Then there is the other one, which can’t possibly be true but can only be an obvious stab at the linguistic dexterities of the phone makers. It was related to me with a straight face, a face which insisted that when he sent a message on an acquaintance’s cell, it  indicated simply ‘Message Went.’ And a minute later, when the message was replied to on the same phone, the notification read simply: ‘Message Brought.’ Very funny guys, cut it out.

Them phones, according to another tale, must surely spot what should be the strongest and most sensitive antennas in the world. As the story goes, one phone, just after a gonyet drove by, dutifully recorded ‘One Missed Call’ on the screen.
Antennas so strong, went the explanation, that any type of wave (cosmic ray, gamma ray, sound wave) gets translated into a cell phone signal.

The last is my personal fav...I mean…the one I personally dislike the most. It was a conversation (reportedly) captured between a lady and a cell phone repair guy. Now this guy had just had a god-awful time trying to resuscitate a dead phone. It went something like this…

“…you are sure you never dropped the phone?”

“No, I never did mukwasha,” the lady answers.

“Or immerse it in water?”


“You didn’t leave it near a huge magnet, like your home theatre speakers or something?” The guy is getting desperate, of course, because he knows this to be a highly unlikely cause for cell phone damage.

“I do not have a home theatre,” The lady points out.

“Okay.” The guy scratches his head, “What was displayed on the phone screen just before it blacked out?”

The lady has it written down, she read, “Saving your settings, Windows is shutting down.”

The phone never made it.

See, not some very nice things them Zimbos are saying about these phones. It gets worse…much worse: something I discovered when I stumbled on an I Hate G-TIDE Cell Phones Facebook page when I was concluding this post. If you are a G-Tide fan, please stay away, unless you have a exceptionally thick hide.

03 February 2011

Very Much Alive...And Still Apolitical

Thought I should pop in and assure my loyal readers that I am still alive and kicking, like I’ve never lived and kicked before! Its been awhile since I posted anything, and considering the contents of my previous post, the place I am located these days (Chipinge!) and the season we are going through (Summer = lotsa rain = LIGHTNING!), some could have been inevitably led to some erroneous, if not startling, conclusions.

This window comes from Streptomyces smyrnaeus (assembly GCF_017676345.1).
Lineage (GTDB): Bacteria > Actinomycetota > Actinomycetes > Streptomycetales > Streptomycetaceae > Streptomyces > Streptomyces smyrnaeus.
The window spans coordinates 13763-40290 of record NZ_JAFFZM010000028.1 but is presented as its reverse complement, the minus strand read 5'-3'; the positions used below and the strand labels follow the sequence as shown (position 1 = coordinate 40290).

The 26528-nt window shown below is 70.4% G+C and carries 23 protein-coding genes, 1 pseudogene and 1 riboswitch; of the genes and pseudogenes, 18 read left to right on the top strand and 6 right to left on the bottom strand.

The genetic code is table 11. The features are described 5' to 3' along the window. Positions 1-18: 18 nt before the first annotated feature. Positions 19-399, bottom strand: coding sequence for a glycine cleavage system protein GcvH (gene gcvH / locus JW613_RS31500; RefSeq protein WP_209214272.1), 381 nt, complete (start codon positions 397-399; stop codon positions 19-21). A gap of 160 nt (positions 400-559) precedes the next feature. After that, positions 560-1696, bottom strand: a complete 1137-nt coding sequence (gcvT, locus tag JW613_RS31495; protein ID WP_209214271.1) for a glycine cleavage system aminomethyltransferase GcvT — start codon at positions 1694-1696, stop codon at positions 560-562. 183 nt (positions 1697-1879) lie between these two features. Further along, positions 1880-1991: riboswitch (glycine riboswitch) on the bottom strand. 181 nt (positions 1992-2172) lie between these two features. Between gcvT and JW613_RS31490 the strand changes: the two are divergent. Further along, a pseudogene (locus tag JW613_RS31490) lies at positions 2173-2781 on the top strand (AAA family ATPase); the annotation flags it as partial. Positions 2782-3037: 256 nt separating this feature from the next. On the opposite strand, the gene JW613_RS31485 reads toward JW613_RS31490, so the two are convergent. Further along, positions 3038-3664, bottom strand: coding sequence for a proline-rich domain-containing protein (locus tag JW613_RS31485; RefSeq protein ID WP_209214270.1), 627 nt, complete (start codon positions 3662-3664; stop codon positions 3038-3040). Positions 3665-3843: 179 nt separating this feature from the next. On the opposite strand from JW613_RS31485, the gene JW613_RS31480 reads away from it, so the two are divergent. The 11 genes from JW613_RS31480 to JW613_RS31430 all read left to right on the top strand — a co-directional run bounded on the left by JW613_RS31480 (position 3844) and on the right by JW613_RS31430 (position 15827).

Stop the contemplations, I’m here. Alive.

And you can thank the guy who dared attack and ridicule my neutral stance on politics for this comeback as well. I am not so good with spoken words, so the best reply I could come up with at the time of the attack was “Read my blog.”

So, here I am.

In politics, you are most probably the dirt being stamped on.
Lest I insult a crowd larger than the anti-Mubarak protestors in Cairo, let me first point out that I do not despise anyone delving in politics (unless you beat me up for my neutral stance, of course). What I do hate is the whole wretched system. It is a gross failure. I mean, lets be honest here, man has been trying to rule man for some freaking 6000 years and no one has been able to do a good job of it so far. Or ever. It all goes round and round in circles.

It reminds me of an analog I recently heard. It goes something like this:-

You are travelling on a long distance bus, right, when this guy stands up from a front seat and tells everybody to surrender their prized possessions to him, or risk being thrown out the speeding bus. No one complains, seeing he is a monya...and the bus really was speeding. So he starts moving from seat to seat collecting cash, maG-tide cellphones, jewellery (nah, this is Zimbabwe, slash out jewellery)…and lots of other stuff.

But then there is a much stronger monya, you know, a real Great Khali, relaxing on the back seat. The passengers wait expectantly for the robber to get to the back seat. See, they hope this strong monya will challenge the robber monya and save them?

And it happens! A fight erupts between the two. They tumble together, fists fly, they throw each other onto the ground. They grunt, they groan until finally, the back seat monya wins and throws the robber out! Salvation: the passengers cheer; sigh with relief; pats on the back for the hero and all.

The backseat monya then slowly walks to front of the bus, gestures for silence and calmly announces, “Vabereki, ngoma ndiyo ndiyo: give me all your stuff, or I’m throwing you out!”

Maybe you have heard the story – but you have never thought of applying it to politics - have you? To me, it neatly describes why I do not like placing my hopes of a better life on mere mortal man. It’s all the same: an endless cycle of hoping, deferred hopes and eventually, certain disappointment. if anything,  that is one thing I have learnt from history.